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The trail evens out a bit but still drops elevation quickly. We will eventually drop over 3500 feet before reaching the Animas River, so we have a ways to go!

We stop for lunch at the 400-mile mark (only 85 to go to Durango!) during another bout of rain. Jane and Andy pass by—they spent a night in the CT Foundation yurt and then camped at Cataract Lake. They got up super early and have been hiking since 3:30 am and are eager to find a campsite and call it quits for the day.

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We get rained on during lunch, but it has stopped by the time we set off again. Everything looks so green and lush now that we are below treeline. We wonder if they have had a lot more rain in this area recently.

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A few miles further on we come upon Scott and Kendra, who have set up camp near a pond with gorgeous reflections of the mountains. They point out Arrow and Vestal Peaks, visible through a notch in the canyon walls and now lit up! We take a snack break and refill our water and hang out chatting with them for a while now that it’s sunny once again.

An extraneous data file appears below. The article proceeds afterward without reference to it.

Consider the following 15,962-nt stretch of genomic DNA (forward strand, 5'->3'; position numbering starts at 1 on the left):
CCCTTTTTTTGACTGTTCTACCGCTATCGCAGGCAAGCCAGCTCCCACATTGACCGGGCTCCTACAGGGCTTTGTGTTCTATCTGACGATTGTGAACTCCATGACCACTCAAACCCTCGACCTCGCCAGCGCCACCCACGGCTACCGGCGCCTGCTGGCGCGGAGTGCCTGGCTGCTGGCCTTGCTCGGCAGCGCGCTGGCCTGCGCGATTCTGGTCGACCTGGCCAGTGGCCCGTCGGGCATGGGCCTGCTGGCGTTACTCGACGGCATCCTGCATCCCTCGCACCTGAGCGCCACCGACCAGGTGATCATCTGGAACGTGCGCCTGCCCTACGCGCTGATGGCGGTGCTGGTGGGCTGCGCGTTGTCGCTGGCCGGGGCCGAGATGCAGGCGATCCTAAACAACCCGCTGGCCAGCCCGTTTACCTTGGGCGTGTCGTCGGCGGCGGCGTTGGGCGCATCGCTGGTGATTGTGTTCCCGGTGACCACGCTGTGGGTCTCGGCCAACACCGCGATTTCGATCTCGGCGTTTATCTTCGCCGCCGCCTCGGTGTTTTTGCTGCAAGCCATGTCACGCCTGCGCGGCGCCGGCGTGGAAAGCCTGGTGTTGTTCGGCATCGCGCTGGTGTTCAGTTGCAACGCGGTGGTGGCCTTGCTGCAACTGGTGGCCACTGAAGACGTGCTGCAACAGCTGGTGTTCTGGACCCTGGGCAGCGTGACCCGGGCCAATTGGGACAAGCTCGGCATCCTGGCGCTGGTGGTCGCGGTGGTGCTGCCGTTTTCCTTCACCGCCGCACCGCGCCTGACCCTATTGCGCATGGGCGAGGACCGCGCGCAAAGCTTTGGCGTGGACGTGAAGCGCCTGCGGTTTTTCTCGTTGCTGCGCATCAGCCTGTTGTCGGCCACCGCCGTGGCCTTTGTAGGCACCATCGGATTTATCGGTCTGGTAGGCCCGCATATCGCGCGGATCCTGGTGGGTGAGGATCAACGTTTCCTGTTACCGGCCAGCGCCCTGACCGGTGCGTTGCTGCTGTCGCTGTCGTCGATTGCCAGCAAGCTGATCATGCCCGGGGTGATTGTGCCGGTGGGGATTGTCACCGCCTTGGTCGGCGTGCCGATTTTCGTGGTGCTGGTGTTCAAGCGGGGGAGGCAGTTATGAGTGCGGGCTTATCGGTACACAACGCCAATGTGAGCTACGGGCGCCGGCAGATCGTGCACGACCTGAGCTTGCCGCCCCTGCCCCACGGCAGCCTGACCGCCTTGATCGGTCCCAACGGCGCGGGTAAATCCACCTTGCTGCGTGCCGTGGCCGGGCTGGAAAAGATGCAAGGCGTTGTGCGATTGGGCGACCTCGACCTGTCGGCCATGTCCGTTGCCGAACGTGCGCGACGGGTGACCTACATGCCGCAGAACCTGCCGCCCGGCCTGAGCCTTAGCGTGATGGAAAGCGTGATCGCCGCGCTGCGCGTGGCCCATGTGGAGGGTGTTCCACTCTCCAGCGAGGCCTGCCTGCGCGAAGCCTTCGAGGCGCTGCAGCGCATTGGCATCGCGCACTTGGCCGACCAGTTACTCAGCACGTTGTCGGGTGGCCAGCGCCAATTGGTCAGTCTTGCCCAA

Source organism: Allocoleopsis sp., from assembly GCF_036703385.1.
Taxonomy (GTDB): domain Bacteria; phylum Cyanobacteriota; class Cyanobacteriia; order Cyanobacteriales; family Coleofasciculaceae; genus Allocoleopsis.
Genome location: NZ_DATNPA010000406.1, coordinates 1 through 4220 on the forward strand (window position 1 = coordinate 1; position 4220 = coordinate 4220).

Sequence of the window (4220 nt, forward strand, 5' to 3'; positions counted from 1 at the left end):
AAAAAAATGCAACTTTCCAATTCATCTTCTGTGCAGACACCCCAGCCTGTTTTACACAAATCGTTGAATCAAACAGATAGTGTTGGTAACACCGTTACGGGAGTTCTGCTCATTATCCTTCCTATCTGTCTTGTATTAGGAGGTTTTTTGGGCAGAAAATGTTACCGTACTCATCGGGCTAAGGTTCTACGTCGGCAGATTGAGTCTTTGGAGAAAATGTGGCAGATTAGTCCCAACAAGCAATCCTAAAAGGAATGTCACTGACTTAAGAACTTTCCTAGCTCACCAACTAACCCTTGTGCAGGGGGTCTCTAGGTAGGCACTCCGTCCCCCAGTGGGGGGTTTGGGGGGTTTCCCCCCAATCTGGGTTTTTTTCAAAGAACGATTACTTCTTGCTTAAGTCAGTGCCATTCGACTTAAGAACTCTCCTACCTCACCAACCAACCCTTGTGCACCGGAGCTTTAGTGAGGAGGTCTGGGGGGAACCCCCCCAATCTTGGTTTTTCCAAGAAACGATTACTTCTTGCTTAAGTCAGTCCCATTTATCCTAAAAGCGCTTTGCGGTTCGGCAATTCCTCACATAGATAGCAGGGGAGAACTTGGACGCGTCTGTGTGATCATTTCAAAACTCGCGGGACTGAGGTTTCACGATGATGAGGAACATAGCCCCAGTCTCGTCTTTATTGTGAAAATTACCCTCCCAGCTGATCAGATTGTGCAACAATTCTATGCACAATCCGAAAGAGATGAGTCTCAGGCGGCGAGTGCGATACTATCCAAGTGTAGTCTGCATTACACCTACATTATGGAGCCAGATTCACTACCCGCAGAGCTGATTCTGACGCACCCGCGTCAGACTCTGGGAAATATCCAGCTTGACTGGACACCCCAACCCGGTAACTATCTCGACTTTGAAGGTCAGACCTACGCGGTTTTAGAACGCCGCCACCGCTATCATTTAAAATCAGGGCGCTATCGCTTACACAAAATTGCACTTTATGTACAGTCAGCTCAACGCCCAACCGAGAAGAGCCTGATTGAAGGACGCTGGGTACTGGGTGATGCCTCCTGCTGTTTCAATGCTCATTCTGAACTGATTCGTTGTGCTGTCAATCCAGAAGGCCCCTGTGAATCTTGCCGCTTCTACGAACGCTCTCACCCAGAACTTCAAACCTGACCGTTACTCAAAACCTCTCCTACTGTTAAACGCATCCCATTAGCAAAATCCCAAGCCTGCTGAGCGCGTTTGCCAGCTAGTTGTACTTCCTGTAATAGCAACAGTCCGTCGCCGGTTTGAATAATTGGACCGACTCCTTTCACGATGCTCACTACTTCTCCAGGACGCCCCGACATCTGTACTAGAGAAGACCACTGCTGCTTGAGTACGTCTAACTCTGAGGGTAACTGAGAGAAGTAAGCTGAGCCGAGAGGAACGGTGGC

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Wanting to get a few miles further down trail, we set off and lose several hundred more feet of elevation. Finally the trail comes down to Elk Creek and runs alongside it. This section looks so much like the trail leading to Chicago Basin which we hiked a few years ago. We are feeling a little bit of deja vu.

We find a lovely established campsite next to the creek and decide to enjoy our last night of “solo” camping (friends Rob and Amy will join us for the final push to Durango!) with the pleasant sound of the creek in our ears. It’s good to be back in the Weminuche!

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Day 34 Stats

Starting Point: Trailside camp near beginning of Segment 24, mile 391.1
End Point: Trailside camp along Elk Creek, mile  405.1
Mileage: 14
Segment: 24
Date on Trail: August 3, 2018

8 thoughts on “Colorado Trail, Day 34: Welcome to the Weminuche!

    1. We went to the Inside Passage on our honeymoon almost twenty years ago now. We had just discovered our love of nature photography and had heard of the beautiful golden light in Alaska and wanted to go there for all the National Geographic wildlife moments and landscapes we would capture. We should have done our research better because we had no idea that rain is the norm in that area! 😆 But a field of Fireweed in a photo can make any type of sky look better, for sure!

      1. When the sun shines in southeast Alaska, there is no better place to be. Those long hours of awesome light are the best. But, you get those 2-3 days a week. Last year, we had them 2 or 3 times a month. 😦 Have you been back since? When you retire you can work up there in the summer and you’ll get the great light more often.